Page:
It starts with them saying there’s apparently sign of the election in Reading;
then they find the Tories, who meet an ex-Tory voter who doesn’t like Cameron, because he’s too privileged;
then they go around with Labour, who talks to somone who won’t vote for them, they try to argue for local issues but the bloke wants to use his vote to give ‘Brown a kicking’;
then they go round with the Lib Dems, who try to persuade somone to vote for him — she says No: ‘I’m making a statement and voting Green’. (The LibDem admits in his ‘pitch’ speech that the Green Party may well break through onto Reading Council, tomorrow.)
They said the only posters they could find were ours, Vote Green Party!
You can see it at
http://news.bbc.co.uk/1/hi/programmes/newsnight/default.stmClick on Labour Battle for Reading
or someone has put it on you tube at http://www.youtube.com/watch?v=nG-m1yjpJqENewsnight didn’t go looking for the Green Party at all — …but they sure as hell found us!
From the Green Party
Published and promoted by Jim Killock for the Green Party, both at 1a Waterlow Road, London N19 5NJ.
I.e. Til the day after Polling Day… By which time to results will be in, the dice cast…
In terms of what will happen on election night (and some counts will go on during the following Friday[May 2]): I will be experimenting this year with communicating the results of key contests involving Greens across the Region (plus selected key results from around the country) as they emerge, directly. I will be doing this via ‘Twitter’, my new frequently-updated, mobile-phone-
[Another excellent piece here from the people at Medialens, covering what
was an abysmally unbalanced piece of reporting from the BBC, where they
really missed the story, in their anxiety not to offend the Israeli embassy
and apologists for Israel in general who mount an effective 'media flak'
operation — including even targetting this blog!]
_An Exchange With The BBC's Middle East Editor Jeremy Bowen_
The media reported last week that at least 22 people, including five
Palestinian children, had been killed during Israeli 'incursions' into Gaza.
The Israeli military 'operations' were 'sparked' by a Hamas ambush that had
left three Israeli soldiers dead. Reporting followed the usual script that
Israel's state-of-the-art weaponry is deployed as 'retaliation' for
'militant' Palestinian attacks.
The latest deaths followed the killing in early March of over 120
Palestinians under a massive Israeli assault on Gaza. (See our Media Alerts:
'Israel's Illegal Assault on the Gaza "Prison"', March 3, 2008,
'Israeli Deaths Matter More', March 11, 2008,
One of last week's dead was a Reuters cameraman, a 23-year-old Palestinian,
killed by a shell fired from an Israeli tank he was filming. Few details
emerged of the other numerous victims of Israeli violence.
Media Lens emailed Jeremy Bowen, the BBC's Middle East editor:
"In the BBC's recent reports about the violence in Gaza, the only victim of
Israeli firepower that I can recall the BBC naming is Fadel Shana, the
"As you know, 22 people were killed, 5 of whom were children. Why are their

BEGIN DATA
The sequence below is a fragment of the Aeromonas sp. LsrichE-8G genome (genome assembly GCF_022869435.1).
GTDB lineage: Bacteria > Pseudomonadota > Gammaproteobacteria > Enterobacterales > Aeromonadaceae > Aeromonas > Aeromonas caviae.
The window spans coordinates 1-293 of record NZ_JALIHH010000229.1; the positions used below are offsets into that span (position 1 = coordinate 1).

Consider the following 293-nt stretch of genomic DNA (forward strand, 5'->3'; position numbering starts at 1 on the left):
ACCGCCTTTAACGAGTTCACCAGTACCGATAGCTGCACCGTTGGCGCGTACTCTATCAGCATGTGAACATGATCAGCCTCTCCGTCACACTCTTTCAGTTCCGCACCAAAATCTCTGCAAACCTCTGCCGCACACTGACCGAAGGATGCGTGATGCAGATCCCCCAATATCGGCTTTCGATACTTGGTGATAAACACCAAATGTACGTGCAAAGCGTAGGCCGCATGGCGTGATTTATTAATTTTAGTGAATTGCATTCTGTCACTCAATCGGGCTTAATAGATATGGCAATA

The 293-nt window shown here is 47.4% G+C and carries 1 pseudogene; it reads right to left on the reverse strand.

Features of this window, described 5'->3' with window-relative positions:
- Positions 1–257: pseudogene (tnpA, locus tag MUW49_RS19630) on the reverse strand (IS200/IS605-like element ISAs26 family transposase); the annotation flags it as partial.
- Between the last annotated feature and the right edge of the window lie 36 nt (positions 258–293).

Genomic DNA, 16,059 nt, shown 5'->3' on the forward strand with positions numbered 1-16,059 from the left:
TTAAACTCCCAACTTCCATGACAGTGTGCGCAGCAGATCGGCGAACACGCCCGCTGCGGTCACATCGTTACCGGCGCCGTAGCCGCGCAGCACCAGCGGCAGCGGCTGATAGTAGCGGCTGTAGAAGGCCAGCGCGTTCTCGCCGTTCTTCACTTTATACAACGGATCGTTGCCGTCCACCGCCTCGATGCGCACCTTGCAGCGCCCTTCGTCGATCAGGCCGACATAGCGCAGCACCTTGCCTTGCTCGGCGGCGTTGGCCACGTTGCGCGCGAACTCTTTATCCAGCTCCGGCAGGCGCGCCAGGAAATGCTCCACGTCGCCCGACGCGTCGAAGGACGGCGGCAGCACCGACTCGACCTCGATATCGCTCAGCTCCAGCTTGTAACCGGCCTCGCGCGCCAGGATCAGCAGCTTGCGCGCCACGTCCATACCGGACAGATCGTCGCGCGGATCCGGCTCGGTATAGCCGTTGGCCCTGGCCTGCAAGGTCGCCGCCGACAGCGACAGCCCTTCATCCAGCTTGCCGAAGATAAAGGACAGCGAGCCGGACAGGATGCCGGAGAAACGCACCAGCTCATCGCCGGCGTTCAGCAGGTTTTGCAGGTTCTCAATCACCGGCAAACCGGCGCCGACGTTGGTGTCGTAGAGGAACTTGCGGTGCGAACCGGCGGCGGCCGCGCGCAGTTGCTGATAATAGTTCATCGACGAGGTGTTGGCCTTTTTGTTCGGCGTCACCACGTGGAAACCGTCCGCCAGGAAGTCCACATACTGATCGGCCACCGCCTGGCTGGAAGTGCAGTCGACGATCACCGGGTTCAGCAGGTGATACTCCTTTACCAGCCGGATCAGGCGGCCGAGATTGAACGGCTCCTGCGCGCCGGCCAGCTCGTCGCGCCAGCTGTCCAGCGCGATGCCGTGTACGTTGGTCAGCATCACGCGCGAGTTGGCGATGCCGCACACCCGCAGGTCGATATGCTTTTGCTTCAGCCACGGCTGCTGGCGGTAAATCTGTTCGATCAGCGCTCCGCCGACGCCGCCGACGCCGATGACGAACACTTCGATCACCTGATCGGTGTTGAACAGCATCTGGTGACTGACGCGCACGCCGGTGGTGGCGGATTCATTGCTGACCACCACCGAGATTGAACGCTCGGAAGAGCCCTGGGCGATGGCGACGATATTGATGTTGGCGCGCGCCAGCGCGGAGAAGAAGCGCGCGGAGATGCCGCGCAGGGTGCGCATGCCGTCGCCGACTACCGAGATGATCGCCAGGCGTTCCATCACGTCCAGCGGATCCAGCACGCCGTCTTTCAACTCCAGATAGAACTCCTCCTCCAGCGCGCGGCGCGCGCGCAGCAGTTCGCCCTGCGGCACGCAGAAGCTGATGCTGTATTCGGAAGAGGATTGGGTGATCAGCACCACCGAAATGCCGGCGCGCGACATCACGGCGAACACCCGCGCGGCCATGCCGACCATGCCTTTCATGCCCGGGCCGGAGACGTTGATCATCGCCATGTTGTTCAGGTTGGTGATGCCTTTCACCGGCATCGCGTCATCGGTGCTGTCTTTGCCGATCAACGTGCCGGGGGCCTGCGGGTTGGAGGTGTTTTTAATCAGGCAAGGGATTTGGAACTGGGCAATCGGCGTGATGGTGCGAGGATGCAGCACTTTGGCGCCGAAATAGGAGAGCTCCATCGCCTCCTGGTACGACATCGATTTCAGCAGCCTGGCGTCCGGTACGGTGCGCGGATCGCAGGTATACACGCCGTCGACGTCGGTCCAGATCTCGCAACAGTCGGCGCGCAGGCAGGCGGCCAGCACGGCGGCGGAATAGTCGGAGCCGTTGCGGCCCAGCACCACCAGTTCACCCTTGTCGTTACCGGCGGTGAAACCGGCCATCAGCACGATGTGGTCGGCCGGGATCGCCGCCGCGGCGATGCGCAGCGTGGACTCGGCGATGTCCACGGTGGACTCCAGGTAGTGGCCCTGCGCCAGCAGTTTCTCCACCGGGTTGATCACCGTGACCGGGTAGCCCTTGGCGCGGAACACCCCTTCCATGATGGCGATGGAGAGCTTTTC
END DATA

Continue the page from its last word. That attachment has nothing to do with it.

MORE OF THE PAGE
names not provided by the BBC? Where are the further details that tell us
something about them as individuals? Where are the interviews with their
"If logistical problems make it difficult to do this, shouldn't you explain
this clearly and prominently to your audience?
"Surely if 5 Israeli children had been killed, the BBC's news coverage
would have been significantly different." (Email, April 17, 2008)
Bowen responded on the same day:
To read the rest of this media alert, please go to:
As I have argued in several previous posts, 20mph limits in residential
areas [which is Green Party policy] would _reduce_ carbon emissions,
because they would incentivise walking and cycling, the main barrier to
increases in which is fears over safety.
Furthermore, however, there is an additional crucial argument in favour
of 20mph limits:
Most cars hitting 30mph in residential areas will be doing so through
fast acceleration and deceleration, which is highly inefficient
fuel-wise. The argument in favour of 30mph rather than 20mph limits is
predicated upon tests of fuel-consumption WHEN DRIVING AT A CONSTANT
SPEED. But constant driving at 30mph in residential areas is very rare
[and when it happens, is rarely safe!]. Constant driving at 20mph is far
more plausible – and less fuel-inefficient than rapid acceleration and
Green Party Councillor, Norwich, and Lead Candidate for Eastern Region for the Greens in the 2009 Euro-elections. Why not try my new BLOG, 'Rupert's Read': http://rupertsread.blogspot.com
Here are the first reactions of Denise Carlo, spokesperson for NNTAG, to the County Council’s predictable yet still-appalling announcement today on their latestefforts to con the taxpayer out of money so as to fund their NDR project:
– Norfolk County Council never had any intention of introducing road pricing. Their intention from the outset was to use Government money for a road pricing study to do further work on the NDR. They should pay back the £250,000 study cost to central Government.
– traffic in the city centre has fallen and conditions for pedestrians and bus users has improved as a result of the traffic management, bus, pedestrian and cycle improvements along St Stephens, Castle Meadow and Prince of Wales Road. We need more modest schemes of this kind and not an expensive road.
– the early release of the report a month before the Cabinet meeting on 19 May is transparent political electioneering aimed at influencing the local elections on 1 May.
– it’s a bit rich to say that because a pricing scheme wouldn’t generate that much revenue, building the NDR at a cost of _£116m_ is better value!